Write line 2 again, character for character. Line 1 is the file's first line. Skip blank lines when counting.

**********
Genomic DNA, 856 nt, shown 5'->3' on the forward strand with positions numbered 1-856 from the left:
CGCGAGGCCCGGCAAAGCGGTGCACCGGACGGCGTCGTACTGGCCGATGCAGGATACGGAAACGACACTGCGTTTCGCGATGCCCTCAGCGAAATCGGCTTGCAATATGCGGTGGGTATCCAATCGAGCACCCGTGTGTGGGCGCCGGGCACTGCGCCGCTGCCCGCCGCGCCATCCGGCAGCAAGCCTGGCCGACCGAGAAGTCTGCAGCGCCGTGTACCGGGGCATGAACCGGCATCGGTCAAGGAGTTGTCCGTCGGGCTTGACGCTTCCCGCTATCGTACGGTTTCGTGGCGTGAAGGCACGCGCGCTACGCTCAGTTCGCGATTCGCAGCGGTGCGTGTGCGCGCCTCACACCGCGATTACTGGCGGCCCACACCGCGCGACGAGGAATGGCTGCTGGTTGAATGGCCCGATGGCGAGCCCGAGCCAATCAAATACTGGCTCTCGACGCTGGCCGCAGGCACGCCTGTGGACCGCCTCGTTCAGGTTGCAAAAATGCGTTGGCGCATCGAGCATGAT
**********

CGCGAGGCCCGGCAAAGCGGTGCACCGGACGGCGTCGTACTGGCCGATGCAGGATACGGAAACGACACTGCGTTTCGCGATGCCCTCAGCGAAATCGGCTTGCAATATGCGGTGGGTATCCAATCGAGCACCCGTGTGTGGGCGCCGGGCACTGCGCCGCTGCCCGCCGCGCCATCCGGCAGCAAGCCTGGCCGACCGAGAAGTCTGCAGCGCCGTGTACCGGGGCATGAACCGGCATCGGTCAAGGAGTTGTCCGTCGGGCTTGACGCTTCCCGCTATCGTACGGTTTCGTGGCGTGAAGGCACGCGCGCTACGCTCAGTTCGCGATTCGCAGCGGTGCGTGTGCGCGCCTCACACCGCGATTACTGGCGGCCCACACCGCGCGACGAGGAATGGCTGCTGGTTGAATGGCCCGATGGCGAGCCCGAGCCAATCAAATACTGGCTCTCGACGCTGGCCGCAGGCACGCCTGTGGACCGCCTCGTTCAGGTTGCAAAAATGCGTTGGCGCATCGAGCATGAT